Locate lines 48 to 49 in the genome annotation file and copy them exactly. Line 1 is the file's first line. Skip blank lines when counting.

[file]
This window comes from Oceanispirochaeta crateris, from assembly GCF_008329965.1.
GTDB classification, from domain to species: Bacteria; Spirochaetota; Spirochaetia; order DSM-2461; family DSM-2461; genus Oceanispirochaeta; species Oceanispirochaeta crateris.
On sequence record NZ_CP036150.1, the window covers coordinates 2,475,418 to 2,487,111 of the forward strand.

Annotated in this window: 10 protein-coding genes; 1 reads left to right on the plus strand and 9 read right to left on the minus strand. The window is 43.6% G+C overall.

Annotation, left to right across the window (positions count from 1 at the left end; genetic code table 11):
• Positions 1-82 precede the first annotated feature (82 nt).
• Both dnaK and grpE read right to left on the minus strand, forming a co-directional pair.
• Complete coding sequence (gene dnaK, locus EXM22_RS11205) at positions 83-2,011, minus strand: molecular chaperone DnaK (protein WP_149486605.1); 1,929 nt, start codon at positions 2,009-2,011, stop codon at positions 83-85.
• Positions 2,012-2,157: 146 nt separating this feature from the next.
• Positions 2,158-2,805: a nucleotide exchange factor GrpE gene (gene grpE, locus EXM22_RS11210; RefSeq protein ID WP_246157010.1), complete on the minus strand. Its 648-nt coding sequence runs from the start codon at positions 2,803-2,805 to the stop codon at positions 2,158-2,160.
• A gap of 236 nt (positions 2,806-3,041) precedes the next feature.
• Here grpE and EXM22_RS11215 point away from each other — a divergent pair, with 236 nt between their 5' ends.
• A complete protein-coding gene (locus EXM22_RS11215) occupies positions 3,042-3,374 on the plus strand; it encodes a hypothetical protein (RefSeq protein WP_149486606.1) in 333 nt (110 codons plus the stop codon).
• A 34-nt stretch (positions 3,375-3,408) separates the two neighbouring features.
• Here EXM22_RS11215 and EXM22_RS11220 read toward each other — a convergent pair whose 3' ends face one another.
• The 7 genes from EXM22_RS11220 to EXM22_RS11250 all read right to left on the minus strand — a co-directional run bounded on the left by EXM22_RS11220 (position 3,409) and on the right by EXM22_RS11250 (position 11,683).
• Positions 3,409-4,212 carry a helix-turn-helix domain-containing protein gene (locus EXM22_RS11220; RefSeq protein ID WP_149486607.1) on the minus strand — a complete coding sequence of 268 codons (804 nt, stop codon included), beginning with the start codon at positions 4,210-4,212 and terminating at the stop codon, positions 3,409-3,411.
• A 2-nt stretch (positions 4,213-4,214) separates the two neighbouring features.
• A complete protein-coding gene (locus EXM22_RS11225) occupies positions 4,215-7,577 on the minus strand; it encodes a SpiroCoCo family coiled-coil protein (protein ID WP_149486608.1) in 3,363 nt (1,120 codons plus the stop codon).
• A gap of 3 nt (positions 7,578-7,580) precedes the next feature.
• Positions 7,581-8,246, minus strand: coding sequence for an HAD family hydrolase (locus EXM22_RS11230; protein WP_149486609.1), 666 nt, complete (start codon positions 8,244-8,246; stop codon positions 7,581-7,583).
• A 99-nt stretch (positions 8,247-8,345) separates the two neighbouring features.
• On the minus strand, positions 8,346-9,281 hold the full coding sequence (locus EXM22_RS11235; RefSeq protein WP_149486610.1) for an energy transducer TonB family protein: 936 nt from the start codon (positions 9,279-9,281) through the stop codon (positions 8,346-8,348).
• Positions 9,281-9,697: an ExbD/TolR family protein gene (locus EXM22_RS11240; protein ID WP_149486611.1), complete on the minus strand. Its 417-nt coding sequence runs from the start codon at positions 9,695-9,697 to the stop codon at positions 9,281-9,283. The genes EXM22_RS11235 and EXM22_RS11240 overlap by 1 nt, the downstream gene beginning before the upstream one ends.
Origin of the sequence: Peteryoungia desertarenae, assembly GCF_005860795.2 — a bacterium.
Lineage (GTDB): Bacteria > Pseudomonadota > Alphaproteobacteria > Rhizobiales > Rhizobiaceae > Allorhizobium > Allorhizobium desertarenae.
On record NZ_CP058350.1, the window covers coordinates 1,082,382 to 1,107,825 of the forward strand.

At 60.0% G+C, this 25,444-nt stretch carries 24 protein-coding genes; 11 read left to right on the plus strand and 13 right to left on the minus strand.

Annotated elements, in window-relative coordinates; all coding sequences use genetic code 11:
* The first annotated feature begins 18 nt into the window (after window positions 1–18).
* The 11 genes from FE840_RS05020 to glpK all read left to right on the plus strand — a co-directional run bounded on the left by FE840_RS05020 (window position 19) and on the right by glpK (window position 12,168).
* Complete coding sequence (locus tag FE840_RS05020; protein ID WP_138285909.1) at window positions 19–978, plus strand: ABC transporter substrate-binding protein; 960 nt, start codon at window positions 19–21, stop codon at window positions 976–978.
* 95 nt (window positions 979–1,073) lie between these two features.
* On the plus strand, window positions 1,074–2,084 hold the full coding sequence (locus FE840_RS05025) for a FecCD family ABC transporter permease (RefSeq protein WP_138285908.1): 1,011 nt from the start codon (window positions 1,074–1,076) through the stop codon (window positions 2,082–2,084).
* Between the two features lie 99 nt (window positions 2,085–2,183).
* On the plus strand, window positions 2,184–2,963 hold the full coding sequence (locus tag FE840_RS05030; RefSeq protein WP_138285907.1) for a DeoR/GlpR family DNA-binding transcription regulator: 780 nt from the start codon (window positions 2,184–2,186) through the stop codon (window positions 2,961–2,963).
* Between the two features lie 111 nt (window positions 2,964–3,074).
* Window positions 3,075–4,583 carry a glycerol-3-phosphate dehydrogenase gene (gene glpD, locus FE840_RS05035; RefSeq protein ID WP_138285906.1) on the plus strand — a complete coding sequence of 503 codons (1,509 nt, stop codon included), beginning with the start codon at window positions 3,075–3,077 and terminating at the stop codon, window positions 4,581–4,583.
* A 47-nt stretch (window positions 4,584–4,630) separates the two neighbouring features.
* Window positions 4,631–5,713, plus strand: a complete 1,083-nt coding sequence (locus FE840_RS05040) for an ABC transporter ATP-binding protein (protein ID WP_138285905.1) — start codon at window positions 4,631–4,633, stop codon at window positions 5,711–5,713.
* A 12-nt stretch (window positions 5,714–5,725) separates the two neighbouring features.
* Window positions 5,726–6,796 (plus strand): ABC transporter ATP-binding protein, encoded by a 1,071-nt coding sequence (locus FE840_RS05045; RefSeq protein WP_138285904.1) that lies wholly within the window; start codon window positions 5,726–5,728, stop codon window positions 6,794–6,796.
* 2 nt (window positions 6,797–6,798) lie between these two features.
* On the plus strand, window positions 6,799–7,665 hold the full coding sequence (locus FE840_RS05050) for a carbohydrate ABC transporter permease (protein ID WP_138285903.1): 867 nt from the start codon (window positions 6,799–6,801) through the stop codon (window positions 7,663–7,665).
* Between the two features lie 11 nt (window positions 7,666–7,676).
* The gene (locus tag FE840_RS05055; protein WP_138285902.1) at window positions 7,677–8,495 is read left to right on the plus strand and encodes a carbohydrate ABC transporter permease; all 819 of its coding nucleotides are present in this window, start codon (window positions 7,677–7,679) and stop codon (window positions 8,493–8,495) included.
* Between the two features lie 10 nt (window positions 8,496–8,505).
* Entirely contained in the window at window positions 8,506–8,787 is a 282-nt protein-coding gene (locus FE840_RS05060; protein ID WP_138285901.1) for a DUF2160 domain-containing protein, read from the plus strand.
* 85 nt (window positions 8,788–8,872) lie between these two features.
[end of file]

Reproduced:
* Entirely contained in the window at window positions 8,506–8,787 is a 282-nt protein-coding gene (locus FE840_RS05060; protein ID WP_138285901.1) for a DUF2160 domain-containing protein, read from the plus strand.
* 85 nt (window positions 8,788–8,872) lie between these two features.